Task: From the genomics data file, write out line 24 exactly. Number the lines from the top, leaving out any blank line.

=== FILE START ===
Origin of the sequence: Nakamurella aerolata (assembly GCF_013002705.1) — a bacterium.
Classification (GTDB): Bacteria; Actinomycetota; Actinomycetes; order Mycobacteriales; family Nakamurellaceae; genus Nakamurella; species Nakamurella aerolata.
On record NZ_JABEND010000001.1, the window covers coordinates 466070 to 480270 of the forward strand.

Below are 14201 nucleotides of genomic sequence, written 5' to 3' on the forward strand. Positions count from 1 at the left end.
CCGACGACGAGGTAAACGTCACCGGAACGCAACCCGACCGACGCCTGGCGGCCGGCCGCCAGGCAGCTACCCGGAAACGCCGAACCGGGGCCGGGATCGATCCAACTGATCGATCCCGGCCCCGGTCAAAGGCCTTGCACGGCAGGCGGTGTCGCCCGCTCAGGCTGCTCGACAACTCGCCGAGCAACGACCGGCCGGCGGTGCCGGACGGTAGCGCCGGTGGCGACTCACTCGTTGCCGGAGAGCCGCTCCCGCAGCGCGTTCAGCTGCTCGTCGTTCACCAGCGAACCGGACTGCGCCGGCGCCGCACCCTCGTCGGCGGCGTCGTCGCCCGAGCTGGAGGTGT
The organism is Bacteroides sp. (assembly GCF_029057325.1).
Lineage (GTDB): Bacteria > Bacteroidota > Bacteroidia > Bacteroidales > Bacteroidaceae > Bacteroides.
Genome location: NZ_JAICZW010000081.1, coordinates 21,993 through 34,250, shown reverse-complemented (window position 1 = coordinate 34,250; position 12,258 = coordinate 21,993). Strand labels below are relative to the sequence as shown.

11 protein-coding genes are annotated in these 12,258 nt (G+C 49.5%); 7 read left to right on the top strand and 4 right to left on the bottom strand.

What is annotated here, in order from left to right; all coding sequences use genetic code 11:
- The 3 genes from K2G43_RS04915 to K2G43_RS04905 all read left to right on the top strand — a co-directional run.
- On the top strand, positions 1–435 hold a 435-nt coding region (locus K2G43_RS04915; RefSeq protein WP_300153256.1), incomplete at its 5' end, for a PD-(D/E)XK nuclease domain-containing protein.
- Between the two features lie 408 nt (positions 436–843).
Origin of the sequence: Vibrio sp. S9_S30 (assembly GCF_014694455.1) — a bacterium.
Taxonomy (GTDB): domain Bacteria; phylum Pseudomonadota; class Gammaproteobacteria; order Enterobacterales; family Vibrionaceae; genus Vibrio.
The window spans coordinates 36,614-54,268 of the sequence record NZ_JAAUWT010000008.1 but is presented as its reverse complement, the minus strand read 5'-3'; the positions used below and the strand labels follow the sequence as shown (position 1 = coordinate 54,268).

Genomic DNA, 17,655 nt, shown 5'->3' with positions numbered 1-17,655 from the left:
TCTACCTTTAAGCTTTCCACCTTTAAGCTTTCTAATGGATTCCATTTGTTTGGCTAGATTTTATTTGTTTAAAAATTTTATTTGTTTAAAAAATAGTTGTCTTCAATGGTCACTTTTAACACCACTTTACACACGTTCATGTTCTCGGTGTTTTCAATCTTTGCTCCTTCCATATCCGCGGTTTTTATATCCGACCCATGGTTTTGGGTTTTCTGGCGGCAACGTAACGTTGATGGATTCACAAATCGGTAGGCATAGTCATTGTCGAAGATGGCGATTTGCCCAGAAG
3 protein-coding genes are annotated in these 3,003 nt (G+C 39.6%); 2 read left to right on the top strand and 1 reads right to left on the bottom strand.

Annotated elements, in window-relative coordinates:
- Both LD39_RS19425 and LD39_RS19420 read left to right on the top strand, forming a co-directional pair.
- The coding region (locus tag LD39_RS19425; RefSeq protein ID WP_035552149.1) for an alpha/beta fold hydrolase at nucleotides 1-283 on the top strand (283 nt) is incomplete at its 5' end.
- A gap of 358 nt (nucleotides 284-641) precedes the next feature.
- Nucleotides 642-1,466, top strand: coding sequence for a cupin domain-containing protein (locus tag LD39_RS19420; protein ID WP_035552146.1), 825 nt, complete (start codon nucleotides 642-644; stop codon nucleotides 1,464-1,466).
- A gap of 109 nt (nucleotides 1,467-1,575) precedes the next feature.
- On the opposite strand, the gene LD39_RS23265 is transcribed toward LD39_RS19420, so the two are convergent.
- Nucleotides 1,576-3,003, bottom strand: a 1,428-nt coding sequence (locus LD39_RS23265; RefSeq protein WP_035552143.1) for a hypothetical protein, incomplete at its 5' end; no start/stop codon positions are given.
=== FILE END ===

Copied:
- Nucleotides 642-1,466, top strand: coding sequence for a cupin domain-containing protein (locus tag LD39_RS19420; protein ID WP_035552146.1), 825 nt, complete (start codon nucleotides 642-644; stop codon nucleotides 1,464-1,466).